March 19, 2014

New antiviral drug discovery center established at UAB
The UAB School of Medicine will lead in the establishment of a national research consortium focused on the discovery of new and better drug therapies to treat viral infections.

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The University of Alabama at Birmingham (UAB) School of Medicine is working with top scientists from across the country to create a national research consortium focused on the discovery of new and better drug therapies to treat emerging or re-emerging viral infections that pose global health threats, but for which there are limited or no treatment options.

Whitley-portrait-2-Oct-07Richard J. Whitley, M.D.UAB will lead in the establishment of the Antiviral Drug Discovery and Development Center (AD3C), funded by an up to $35 million, five-year grant from the National Institute of Allergy and Infectious Diseases (NIAID), part of the National Institutes of Health (NIH).

The Center will focus on developing drugs against four RNA virus families: influenza, flaviviruses, coronaviruses and alphaviruses—infections causing diseases including West Nile, SARS, chikungunya and dengue. Researchers will work to target and inhibit specific enzymes essential for viral replication and expression of viral genes, with AD3C providing an infrastructure to accelerate the development of new potential drugs from the lab towards the clinic.

UAB will coordinate the research with top virologists across the country already working with these viral agents. Investigators Jay Nelson, Ph.D. at Oregon Health and Science University (OHSU) and Michael Diamond, M.D., Ph.D., at Washington University will focus on flaviviruses, which include yellow fever, West Nile virus and dengue; Mark Denison, M.D., at Vanderbilt University and Ralph Baric, Ph.D. at the University of North Carolina (UNC) at Chapel Hill, will focus on coronaviruses, which includes SARS; Daniel Streblow, Ph.D., at OHSU  and Mark Heise, Ph.D., at UNC, will work on alphaviruses, which include chikungunya  and Venezuelan equine encephalitis. Richard J. Whitley, M.D., and other scientists at UAB will be studying compounds active against influenza with Ghalib Alkhatib, Ph.D., and James Noah, Ph.D., at Birmingham’s Southern Research. Whitley, a distinguished professor and vice chair in the UAB Department of Pediatrics and renowned expert in antiviral treatments will serve as the principal investigator and program director of the AD3C.

In 2008, Southern Research and UAB created the Alabama Drug Discovery Alliance to facilitate the discovery and development of new drug therapies. “UAB and Southern Research, over the last five years, have spent a lot of time, money, and energy developing the Alabama Drug Discovery Alliance.  Having done that, being awarded this grant shows how that investment can pay off,” says Whitley. “These families of viruses are of the highest priority for the U.S. government. They represent both biologic threats and unmet medical needs,” says Whitley. He says the global burden of these diseases is enormous, with West Nile virus and influenza routinely infecting U.S. citizens. “We will also strive to develop therapies for emerging infections such as coronaviruses, dengue and chikungunya, which pose risks for traveling U.S. citizens or could be imported into the country.”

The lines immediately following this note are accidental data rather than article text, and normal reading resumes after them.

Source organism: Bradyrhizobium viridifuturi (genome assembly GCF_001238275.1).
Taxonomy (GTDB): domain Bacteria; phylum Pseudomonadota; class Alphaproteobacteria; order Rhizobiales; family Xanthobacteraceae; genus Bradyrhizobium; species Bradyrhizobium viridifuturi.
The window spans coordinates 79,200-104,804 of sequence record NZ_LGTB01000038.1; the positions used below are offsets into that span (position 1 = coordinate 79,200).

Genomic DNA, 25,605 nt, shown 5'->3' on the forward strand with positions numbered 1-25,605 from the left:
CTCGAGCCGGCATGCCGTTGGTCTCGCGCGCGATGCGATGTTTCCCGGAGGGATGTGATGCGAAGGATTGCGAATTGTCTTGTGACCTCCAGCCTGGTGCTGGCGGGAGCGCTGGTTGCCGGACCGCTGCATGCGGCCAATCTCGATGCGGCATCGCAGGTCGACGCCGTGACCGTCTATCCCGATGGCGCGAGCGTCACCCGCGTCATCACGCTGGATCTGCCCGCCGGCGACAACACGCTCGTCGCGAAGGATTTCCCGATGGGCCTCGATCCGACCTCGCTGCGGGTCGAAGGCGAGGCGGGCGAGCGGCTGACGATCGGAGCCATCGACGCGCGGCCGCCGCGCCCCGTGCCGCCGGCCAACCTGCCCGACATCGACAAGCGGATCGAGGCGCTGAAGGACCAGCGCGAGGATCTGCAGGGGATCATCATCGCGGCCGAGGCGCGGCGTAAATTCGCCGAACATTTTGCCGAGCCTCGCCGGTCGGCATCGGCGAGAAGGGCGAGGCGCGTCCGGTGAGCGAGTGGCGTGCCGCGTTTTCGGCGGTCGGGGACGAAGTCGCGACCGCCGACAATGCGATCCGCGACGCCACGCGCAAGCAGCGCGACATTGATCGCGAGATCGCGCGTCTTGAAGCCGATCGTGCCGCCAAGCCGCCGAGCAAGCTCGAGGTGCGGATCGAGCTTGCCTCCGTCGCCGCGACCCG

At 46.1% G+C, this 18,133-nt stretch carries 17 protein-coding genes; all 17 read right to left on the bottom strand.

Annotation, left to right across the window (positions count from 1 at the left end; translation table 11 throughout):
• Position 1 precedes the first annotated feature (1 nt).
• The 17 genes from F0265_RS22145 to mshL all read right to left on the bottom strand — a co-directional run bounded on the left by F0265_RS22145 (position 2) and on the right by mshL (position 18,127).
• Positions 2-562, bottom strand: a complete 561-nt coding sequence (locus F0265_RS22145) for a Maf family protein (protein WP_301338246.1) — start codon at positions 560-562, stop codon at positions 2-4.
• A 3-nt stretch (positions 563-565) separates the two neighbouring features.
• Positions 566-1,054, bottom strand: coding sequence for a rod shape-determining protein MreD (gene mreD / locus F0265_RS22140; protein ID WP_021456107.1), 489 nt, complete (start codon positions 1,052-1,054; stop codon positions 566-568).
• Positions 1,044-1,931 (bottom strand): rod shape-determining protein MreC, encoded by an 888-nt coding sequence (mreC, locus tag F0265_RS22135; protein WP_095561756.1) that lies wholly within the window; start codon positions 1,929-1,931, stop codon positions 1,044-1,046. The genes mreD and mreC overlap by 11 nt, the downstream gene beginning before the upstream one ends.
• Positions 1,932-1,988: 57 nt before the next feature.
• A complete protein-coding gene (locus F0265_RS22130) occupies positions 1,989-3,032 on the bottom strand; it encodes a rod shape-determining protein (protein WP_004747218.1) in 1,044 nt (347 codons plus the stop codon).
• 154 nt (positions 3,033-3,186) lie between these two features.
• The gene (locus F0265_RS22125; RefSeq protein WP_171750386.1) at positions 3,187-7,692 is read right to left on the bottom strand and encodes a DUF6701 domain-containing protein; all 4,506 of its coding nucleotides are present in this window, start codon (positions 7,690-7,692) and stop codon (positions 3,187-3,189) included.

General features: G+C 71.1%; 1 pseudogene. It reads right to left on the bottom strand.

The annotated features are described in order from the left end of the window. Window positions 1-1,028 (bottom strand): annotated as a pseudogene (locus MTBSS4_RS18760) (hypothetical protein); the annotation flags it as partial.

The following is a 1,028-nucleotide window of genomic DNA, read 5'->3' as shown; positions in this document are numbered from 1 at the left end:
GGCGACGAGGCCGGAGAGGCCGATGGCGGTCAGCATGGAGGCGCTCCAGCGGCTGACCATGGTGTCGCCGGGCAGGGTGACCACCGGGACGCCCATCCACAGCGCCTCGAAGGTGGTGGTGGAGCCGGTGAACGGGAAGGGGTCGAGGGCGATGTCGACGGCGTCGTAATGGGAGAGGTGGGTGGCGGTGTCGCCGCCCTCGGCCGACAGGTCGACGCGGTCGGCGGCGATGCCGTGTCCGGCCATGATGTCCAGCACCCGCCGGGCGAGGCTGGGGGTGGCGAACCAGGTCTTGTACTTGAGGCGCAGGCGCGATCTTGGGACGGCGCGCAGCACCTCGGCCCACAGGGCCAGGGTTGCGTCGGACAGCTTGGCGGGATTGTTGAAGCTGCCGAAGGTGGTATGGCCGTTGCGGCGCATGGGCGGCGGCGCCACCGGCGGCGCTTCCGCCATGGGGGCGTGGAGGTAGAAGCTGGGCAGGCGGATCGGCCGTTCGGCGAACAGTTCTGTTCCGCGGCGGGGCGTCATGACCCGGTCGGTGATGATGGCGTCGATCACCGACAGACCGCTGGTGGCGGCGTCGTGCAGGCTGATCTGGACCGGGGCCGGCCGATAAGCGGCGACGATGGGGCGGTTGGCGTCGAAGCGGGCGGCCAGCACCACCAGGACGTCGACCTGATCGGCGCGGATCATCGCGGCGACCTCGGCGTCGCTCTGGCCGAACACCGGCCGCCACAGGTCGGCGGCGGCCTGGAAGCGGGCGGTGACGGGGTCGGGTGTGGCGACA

3D Influenza transparent no key full lrgInfluenza virusThe AD3C comprises three main cores: an administrative core, housed at UAB, will deal with day-to-day operations of the Center and serve as the hub for the Executive Committee and External Scientific Advisory Board that will monitor the research progress and provide expertise and a frequent high-level review of AD3C. A screening core at Southern Research will develop and perform high-throughput screening assays for compounds that inhibit viral processes that are essential to the viability of the organism, Whitley says.

A medicinal chemistry and lead development core, also at Southern Research, will provide chemistry capabilities to manipulate and optimize compounds found to work in screening, and make them more ‘drug-like’, with the goal of creating new potential therapies.

“The best outcome of this research would be that, over the next five years, we’re able to develop drugs that can treat humans who have influenza, dengue fever, West Nile virus, SARS coronavirus, MERS coronavirus and chikungunya,” Whitley says. “This team of investigators from across the country and their respective institutions represents terrific intellectual talent to address these challenges.”
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